The Young Eagle: The Rise of Abraham Lincoln

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Taylor Trade Pub., 2001 - Biography & Autobiography - 395 pages
Drawing on the latest interpretive and methodological advances in historical scholarship, The Young Eagle: The Rise of Abraham Lincoln reexamines the young adult life of America's sixteenth president. By profiling 3,000 of Lincoln's Springfield, Illinois, contemporaries, The Young Eagle creates a historical backdrop to explain how one of America's greatest leaders could be simultaneously typical and extraordinary.

Lincoln scholar Kenneth J. Winkle draws on dozens of historical sources, creating a detailed profile of ordinary Americans and then comparing their behavior with Lincoln's. Using comparative analysis, he views Lincoln's roles as husband, father, and politician, revealing details at odds with many other accounts. With a bracing, engaging narrative, The Young Eagle recasts legendary events and relationships surrounding Lincoln, such as his:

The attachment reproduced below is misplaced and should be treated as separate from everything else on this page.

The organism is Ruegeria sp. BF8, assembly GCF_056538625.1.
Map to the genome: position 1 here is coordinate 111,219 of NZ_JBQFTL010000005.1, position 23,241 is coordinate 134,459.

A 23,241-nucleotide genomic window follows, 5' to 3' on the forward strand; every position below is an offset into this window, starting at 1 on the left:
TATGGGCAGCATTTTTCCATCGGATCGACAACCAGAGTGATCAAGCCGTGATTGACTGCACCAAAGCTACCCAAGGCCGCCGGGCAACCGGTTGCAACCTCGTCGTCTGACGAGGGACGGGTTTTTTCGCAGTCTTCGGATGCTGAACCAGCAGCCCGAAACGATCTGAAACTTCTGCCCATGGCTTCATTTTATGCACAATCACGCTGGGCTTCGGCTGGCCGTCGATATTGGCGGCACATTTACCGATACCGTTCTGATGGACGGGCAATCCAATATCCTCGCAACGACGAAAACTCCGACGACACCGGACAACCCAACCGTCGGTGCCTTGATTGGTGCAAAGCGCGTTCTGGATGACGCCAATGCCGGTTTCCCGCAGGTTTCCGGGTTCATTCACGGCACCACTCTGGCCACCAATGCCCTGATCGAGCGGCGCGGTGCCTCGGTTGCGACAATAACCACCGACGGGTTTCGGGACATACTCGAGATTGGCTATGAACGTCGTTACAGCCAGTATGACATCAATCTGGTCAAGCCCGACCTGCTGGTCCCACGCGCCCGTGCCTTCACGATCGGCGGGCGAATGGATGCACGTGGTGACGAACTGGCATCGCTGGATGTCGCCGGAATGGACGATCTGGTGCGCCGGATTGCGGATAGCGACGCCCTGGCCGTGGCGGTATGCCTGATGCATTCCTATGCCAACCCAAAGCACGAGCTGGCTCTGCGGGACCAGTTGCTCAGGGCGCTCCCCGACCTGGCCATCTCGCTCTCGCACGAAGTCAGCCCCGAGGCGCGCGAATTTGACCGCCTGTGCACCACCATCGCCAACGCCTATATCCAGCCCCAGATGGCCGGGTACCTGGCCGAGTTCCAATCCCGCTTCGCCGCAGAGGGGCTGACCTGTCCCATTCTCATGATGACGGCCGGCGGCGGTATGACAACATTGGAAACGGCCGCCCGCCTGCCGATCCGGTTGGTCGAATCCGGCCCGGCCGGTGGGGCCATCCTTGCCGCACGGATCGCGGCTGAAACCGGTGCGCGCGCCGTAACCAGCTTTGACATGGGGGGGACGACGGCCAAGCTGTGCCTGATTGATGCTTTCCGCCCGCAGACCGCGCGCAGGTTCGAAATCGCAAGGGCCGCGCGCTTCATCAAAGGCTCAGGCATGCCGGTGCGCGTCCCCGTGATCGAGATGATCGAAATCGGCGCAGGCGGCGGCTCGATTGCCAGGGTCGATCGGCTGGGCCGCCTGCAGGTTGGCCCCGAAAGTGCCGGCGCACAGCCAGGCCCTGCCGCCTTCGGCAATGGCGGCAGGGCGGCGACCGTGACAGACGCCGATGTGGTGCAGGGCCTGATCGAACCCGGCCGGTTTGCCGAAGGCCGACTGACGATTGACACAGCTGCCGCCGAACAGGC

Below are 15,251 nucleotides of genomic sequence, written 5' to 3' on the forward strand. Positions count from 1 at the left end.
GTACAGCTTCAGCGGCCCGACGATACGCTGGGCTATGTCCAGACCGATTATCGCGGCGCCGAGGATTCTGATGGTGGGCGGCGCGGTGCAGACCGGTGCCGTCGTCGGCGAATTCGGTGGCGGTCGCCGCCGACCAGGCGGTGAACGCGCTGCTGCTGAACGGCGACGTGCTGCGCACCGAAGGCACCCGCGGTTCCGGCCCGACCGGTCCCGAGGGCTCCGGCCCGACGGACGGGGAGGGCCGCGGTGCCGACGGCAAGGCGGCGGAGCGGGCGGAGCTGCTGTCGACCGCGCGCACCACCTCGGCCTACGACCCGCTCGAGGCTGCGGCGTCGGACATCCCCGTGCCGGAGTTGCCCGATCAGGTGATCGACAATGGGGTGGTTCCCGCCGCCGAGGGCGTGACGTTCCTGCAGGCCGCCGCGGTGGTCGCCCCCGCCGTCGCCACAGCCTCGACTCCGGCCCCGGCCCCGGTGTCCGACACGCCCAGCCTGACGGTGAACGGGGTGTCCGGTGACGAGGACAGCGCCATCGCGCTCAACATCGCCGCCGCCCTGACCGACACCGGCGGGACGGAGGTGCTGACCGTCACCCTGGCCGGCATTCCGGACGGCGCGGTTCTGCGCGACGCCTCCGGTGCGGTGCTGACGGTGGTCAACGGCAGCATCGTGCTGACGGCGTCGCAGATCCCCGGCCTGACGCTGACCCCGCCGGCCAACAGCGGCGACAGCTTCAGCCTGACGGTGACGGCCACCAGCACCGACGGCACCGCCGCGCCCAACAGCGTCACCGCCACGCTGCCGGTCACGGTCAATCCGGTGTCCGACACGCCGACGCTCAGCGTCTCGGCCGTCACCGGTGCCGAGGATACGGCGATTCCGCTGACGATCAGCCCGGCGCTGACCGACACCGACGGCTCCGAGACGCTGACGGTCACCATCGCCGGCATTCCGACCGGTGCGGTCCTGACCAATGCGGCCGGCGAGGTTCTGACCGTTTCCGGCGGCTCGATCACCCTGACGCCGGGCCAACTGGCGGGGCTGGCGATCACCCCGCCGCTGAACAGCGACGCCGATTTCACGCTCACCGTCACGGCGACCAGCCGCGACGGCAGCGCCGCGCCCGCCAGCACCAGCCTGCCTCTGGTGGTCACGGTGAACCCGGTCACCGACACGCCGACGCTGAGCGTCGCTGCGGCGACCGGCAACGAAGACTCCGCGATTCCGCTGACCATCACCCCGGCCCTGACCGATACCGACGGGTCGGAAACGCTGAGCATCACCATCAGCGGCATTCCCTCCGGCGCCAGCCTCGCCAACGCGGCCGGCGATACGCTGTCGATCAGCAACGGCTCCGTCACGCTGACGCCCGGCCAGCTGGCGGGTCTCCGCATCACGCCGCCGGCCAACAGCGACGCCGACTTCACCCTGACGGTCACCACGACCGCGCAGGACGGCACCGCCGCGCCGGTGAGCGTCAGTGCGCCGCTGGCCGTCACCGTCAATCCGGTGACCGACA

-- "humble" beginnings: they were not particularly humble
-- brief but controversial career as a merchant: bankruptcy boosted his fortune
-- love affair with Ann Rutledge: it never happened
-- controversial marriage to Mary Todd: they enjoyed a typical middle-class marriage
-- racial attitudes and antislavery stance: they were admirably advanced for his time

A must-have for Lincoln scholars and history buffs, The Young Eagle counters portrayals of Lincoln as an indecisive, irresolute leader with a fresh, credible look at the young man who rose from ordinariness to guide the country through the tumultuous Civil War.

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User Review  - labwriter - LibraryThing

One of my hobbies is genealogy. My mother's Denton family followed the same geographical progression from Kentucky to Illinois as Lincoln's family. I don't have letters or many detailed records about ... Read full review

LibraryThing Review

User Review  - estamm - LibraryThing

When I started to read this book, after a few dozen pages, I wasn't sure if I liked this book or not, since the book, in a way, really isn't about Lincoln. This book does a masterful job of helping ... Read full review

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